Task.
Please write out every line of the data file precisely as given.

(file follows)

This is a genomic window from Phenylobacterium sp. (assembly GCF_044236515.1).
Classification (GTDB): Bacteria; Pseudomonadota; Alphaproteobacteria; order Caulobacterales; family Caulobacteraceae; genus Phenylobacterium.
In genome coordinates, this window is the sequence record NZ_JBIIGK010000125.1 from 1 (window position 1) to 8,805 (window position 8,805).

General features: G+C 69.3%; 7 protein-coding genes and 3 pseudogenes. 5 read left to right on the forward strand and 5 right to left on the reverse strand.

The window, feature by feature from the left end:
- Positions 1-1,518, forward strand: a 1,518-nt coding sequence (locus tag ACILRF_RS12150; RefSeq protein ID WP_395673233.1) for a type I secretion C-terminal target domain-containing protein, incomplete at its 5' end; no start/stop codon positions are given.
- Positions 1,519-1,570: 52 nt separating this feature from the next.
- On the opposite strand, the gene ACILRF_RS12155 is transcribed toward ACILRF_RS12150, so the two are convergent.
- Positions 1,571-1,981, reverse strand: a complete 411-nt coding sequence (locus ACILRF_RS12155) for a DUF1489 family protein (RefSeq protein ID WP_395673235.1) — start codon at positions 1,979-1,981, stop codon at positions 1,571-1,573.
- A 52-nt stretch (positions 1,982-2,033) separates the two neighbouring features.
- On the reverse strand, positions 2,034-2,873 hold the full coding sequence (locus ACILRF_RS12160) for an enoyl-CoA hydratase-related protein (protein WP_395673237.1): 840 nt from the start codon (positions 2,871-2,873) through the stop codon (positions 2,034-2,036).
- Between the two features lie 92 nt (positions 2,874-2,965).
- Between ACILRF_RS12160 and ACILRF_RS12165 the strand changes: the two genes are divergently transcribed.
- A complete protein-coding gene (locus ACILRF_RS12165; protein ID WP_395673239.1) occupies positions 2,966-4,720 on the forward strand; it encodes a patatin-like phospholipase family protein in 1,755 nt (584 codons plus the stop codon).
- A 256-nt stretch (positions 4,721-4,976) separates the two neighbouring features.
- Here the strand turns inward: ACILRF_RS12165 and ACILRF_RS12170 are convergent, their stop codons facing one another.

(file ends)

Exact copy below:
This is a genomic window from Phenylobacterium sp. (assembly GCF_044236515.1).
Classification (GTDB): Bacteria; Pseudomonadota; Alphaproteobacteria; order Caulobacterales; family Caulobacteraceae; genus Phenylobacterium.
In genome coordinates, this window is the sequence record NZ_JBIIGK010000125.1 from 1 (window position 1) to 8,805 (window position 8,805).

General features: G+C 69.3%; 7 protein-coding genes and 3 pseudogenes. 5 read left to right on the forward strand and 5 right to left on the reverse strand.

The window, feature by feature from the left end:
- Positions 1-1,518, forward strand: a 1,518-nt coding sequence (locus tag ACILRF_RS12150; RefSeq protein ID WP_395673233.1) for a type I secretion C-terminal target domain-containing protein, incomplete at its 5' end; no start/stop codon positions are given.
- Positions 1,519-1,570: 52 nt separating this feature from the next.
- On the opposite strand, the gene ACILRF_RS12155 is transcribed toward ACILRF_RS12150, so the two are convergent.
- Positions 1,571-1,981, reverse strand: a complete 411-nt coding sequence (locus ACILRF_RS12155) for a DUF1489 family protein (RefSeq protein ID WP_395673235.1) — start codon at positions 1,979-1,981, stop codon at positions 1,571-1,573.
- A 52-nt stretch (positions 1,982-2,033) separates the two neighbouring features.
- On the reverse strand, positions 2,034-2,873 hold the full coding sequence (locus ACILRF_RS12160) for an enoyl-CoA hydratase-related protein (protein WP_395673237.1): 840 nt from the start codon (positions 2,871-2,873) through the stop codon (positions 2,034-2,036).
- Between the two features lie 92 nt (positions 2,874-2,965).
- Between ACILRF_RS12160 and ACILRF_RS12165 the strand changes: the two genes are divergently transcribed.
- A complete protein-coding gene (locus ACILRF_RS12165; protein ID WP_395673239.1) occupies positions 2,966-4,720 on the forward strand; it encodes a patatin-like phospholipase family protein in 1,755 nt (584 codons plus the stop codon).
- A 256-nt stretch (positions 4,721-4,976) separates the two neighbouring features.
- Here the strand turns inward: ACILRF_RS12165 and ACILRF_RS12170 are convergent, their stop codons facing one another.